‘Raisin’ gets its time in the sun again
Maya Phillips | 4/10/2014, 12:47 p.m.
To begin with, you’ve got Lorraine Hansberry’s great work, a Tony Award-winning play that became the first play written by a Black woman to premiere on Broadway. Then, on top of that, you’ve got a star-studded cast of actors led by none other than Denzel Washington. While the show is far from flawless, these features alone are enough to drive hordes of theater fans and Washington groupies to the Ethel Barrymore Theatre.
It’s been 45 years since Hansberry’s death and 55 years since “A Raisin in the Sun” first premiered on Broadway, but neither the playwright nor her work have been forgotten. In fact, this production feels like a commemoration of when Hansberry first brought a bit of Black America to the Great White Way. At the beginning of the show, the audience hears tidbits from an interview with Hansberry as she speaks about Broadway, and Langston Hughes’ poem “Harlem,” from which Hansberry took the title of her play, is displayed on a screen for all to see. As Hughes asked in that poem, “What happens to a dream deferred?” and Hansberry tackles that question in the form of the Youngers, a proud, Black family living in Chicago’s South Side sometime between World War II and 1960.
Washington takes his fair share of applause as Walter Lee Younger, a Black Willy Loman with his eyes on the prize—the American Dream, imagined by him as a business deal with a shifty acquaintance. Academy Award nominee Sophie Okonedo makes her Broadway debut as Walter’s wife, Ruth; theater and film star Anika Noni Rose stars as Walter’s sister, Beneatha; and Latanya Richardson Jackson takes the stage as Lena Younger, the matriarch of the Younger family.
As can be expected, Washington is on his game as Walter, alternatively portraying a proud man who strives for success in the name of himself and of his family, and a sad, drunk, selfish man-child who is too steeped in denial and naivety to realize the truth of his circumstances. Still, the casting of 59-year-old Washington—who, admittedly, looks great for his age, but is a mature man nonetheless—seems a bit off, especially because of the dramatic age gap that creates between Walter and his college-aged sister. Okonedo provides an able performance as the wife who is trying so hard to find happiness and make her marriage work, and her sorrow and fragility is palpable at times, but her floundering attempts at a Chicago accent—or any accent even distinctly resembling those of her cast mates—are distracting at best.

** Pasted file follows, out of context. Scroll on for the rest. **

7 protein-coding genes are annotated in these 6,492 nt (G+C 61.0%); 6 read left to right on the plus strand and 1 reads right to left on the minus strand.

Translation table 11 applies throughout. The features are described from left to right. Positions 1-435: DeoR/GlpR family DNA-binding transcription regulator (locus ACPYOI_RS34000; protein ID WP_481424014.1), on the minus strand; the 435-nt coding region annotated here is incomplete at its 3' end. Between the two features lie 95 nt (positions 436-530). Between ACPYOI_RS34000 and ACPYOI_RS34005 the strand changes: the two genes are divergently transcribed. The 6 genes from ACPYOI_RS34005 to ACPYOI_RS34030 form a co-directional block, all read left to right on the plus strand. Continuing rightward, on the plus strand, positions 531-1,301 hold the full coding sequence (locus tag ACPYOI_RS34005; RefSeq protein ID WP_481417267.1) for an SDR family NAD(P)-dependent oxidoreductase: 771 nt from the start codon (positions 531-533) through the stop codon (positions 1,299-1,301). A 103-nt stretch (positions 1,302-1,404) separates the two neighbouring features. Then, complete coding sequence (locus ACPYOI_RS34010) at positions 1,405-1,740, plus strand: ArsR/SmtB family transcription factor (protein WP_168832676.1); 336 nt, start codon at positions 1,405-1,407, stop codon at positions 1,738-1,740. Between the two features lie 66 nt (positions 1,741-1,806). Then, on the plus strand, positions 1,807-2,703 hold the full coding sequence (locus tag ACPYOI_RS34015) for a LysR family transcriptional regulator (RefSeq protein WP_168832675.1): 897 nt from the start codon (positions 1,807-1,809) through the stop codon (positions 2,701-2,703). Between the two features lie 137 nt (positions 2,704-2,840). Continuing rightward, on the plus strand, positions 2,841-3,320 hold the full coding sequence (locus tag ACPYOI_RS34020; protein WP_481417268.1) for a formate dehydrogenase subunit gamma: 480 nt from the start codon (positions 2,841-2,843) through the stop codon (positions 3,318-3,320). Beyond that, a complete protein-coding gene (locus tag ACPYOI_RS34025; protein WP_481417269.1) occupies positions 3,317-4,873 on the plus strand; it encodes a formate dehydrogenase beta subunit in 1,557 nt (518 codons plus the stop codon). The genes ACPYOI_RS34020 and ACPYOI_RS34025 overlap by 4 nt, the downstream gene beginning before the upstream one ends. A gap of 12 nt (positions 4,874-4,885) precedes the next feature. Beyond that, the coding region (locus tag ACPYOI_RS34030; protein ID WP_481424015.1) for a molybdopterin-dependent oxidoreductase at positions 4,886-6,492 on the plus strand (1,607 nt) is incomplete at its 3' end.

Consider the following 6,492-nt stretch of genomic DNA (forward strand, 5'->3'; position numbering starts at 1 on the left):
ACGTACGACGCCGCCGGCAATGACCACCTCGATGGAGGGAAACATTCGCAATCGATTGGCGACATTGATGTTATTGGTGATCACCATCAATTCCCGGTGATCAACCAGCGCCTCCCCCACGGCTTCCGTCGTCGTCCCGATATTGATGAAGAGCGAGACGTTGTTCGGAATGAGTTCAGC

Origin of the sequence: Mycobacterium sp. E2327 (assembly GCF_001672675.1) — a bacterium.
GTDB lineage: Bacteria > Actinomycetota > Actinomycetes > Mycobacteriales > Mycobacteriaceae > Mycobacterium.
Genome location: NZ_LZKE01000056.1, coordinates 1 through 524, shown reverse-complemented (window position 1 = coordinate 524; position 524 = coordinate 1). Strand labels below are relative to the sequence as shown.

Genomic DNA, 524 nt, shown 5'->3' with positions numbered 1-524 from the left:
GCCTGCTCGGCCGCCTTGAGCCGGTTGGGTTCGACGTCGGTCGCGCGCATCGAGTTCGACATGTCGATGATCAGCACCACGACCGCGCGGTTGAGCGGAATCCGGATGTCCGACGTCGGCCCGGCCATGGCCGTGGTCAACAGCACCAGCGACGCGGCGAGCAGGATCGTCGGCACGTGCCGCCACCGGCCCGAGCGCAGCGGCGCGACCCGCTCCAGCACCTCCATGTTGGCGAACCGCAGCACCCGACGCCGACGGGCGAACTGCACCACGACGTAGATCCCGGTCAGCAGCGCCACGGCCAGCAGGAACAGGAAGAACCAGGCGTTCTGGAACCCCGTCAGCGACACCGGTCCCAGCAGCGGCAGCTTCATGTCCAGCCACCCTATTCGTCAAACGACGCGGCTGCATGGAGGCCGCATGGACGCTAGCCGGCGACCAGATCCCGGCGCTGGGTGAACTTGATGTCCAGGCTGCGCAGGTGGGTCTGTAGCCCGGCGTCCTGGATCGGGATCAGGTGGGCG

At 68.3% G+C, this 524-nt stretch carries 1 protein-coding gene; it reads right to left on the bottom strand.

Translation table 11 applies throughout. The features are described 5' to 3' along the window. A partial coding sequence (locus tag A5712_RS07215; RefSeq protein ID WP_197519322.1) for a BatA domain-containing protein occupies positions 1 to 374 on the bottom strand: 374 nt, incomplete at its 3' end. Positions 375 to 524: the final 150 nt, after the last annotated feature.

Jackson has large shoes to fill as the Younger matriarch, and for the most part, she fills them well. Sure, sometimes she stumbles a bit and could show a bit more of the bravado and thunder befitting the character, but her Lena is still a figure to be reckoned with, as she tells her family what’s what with some stern death glances and a keen sense of comedic timing when it’s called for.
Rose is likeable as Beneatha, the self-righteous and pompous college girl who wants to become a doctor and is caught between two very different suitors, George Murchison (Jason Dirden) and Joseph Asagai (Sean Patrick Thomas). Representing two extremes of the Black experience in America, Murchison is the privileged, fully assimilated Black man, while Asagai is the African man who fully embraces his culture. Dirden and Thomas don’t get much stage time, but Dirden makes the most of his ridiculously entitled and pretentious character’s presence. Thomas, however, is painfully over the top as Asagai, really milking the African accent, accompanied with the same rhythmic inflection for every line and some stiff acting overall.
While this production—through the artful work of Washington, Okonedo and Jackson in particular—clearly dives into the drama of the material with an urgency and gravity owed to such a momentous work, it also takes brief moments of respite for a bit of comedy, whether it’s Walter dancing drunkenly on a table or a costumed Beneatha singing and dancing in celebration of her newly embraced African roots. Either way, the Youngers get the star treatment in this production, with a cast that will bring crowds and theater fans old and new to and the classic story that first brought Black America to the stage.
“A Raisin in the Sun” is now playing at the Ethel Barrymore Theatre, 243 W. 47 St., through June 15. For information or tickets, call 212-239-6200 or 212-239-6262 or visit www.telecharge.com or www.raisinbroadway.com.